The legendary French actor and singer Juliette Gréco, whose career spanned more than half a century, has died aged 93, her family has said.
“Juliette Gréco died this Wednesday surrounded by her family in the house she loved so much. Her life was one like no other,” her family said in a statement sent to AFP.
“She was still making French songs shine at the age of 89” when her career was ended by a stroke, it added. She also lost her only daughter, Laurence-Marie, in 2016, the same year.
“I miss it terribly. My reason for living is to sing! To sing is everything, there is the body, the instinct, the head,” she told Télérama magazine in an interview in July.
She was the face and voice of radical chic postwar Paris, a friend of Left Bank intellectual giants such as Jean-Paul Sartre, and the lover of both the Hollywood studio boss Darryl F Zanuck and the jazz legend Miles Davis.
She was arrested by the Gestapo when she was just 16 after her older sister and her mother – a member of the French Resistance – were sent to a concentration camp.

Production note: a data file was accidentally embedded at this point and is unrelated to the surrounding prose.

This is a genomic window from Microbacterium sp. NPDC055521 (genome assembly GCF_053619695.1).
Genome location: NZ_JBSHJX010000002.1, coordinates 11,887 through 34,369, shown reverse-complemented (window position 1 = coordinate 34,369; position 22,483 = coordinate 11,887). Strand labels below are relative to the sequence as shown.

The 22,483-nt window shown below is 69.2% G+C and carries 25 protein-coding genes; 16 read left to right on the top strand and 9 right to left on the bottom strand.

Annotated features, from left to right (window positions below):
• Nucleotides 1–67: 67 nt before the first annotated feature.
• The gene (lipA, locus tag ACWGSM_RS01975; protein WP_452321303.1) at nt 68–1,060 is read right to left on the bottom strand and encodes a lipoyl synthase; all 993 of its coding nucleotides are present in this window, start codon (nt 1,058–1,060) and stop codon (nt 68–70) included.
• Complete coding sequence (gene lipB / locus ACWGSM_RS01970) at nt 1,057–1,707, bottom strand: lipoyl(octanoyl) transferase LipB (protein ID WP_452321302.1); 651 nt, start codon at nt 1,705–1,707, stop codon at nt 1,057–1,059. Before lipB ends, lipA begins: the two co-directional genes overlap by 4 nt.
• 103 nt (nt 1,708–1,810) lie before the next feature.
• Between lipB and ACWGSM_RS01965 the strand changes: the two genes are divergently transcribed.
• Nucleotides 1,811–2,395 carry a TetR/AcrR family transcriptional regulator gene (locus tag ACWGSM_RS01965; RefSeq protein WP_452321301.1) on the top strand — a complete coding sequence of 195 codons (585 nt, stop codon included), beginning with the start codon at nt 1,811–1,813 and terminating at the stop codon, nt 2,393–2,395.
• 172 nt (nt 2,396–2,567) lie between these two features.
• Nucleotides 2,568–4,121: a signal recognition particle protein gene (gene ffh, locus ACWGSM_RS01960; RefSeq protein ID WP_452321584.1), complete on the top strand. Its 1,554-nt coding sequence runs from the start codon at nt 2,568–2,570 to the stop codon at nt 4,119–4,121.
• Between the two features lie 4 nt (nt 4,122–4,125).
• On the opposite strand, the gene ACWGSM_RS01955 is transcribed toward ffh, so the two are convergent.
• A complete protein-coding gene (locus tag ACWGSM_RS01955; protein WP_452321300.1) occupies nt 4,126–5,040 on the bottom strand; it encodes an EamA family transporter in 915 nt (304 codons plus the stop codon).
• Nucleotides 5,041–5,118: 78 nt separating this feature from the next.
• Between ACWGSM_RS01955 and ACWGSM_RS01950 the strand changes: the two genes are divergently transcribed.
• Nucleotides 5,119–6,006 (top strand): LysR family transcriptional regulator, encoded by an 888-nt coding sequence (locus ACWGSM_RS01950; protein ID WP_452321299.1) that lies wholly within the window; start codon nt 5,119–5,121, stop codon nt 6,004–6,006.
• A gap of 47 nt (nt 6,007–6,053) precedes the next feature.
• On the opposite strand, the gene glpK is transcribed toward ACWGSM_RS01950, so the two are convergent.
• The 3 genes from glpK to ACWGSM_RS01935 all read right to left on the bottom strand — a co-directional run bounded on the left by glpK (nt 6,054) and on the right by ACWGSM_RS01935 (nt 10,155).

With fashionable Saint-Germain-des-Prés fizzing with creative energy, her look was immortalised by photographers like Willy Ronis, Robert Doisneau and Henri Cartier-Bresson, who shot her in the street or in smoky clubs like Le Boeuf sur le Toit (The ox on the roof).
Gréco’s early success as a cabaret artist led to a series of performances in Paris’s Olympia concert hall – then the temple of French popular music – in 1954. Six years earlier she had begun what was to become a long film career, taking her across the Atlantic and into the arms of the powerful Hollywood producer Zanuck.
Although she never became a big film star, Gréco became a household name across western Europe in 1965 thanks to the success of the French TV series Belphegor, a detective drama about a ghost haunting the Louvre museum.
Gréco was born on 7 February 1927 in the southern town of Montpellier, but was mostly brought up by her grandparents near Bordeaux after her parents separated.
During the second world war both her parents were active in the resistance, and she was only spared deportation to Germany because of her age. Her wartime experiences sealed her lifelong alliance to the political left.
In 1981 she was practically expelled from Chile, then under the dictatorship of Augusto Pinochet, for singing songs censored by the military regime.
She married three times: briefly in 1953 to actor Philippe Lemaire, with whom she had a daughter; then to the actor-director Michel Piccoli between 1966 and 1977 and finally to Gérard Jouannest, who co-wrote some of Jacques Brel’s greatest songs including “Ne Me Quitte Pas” (Don’t Leave Me).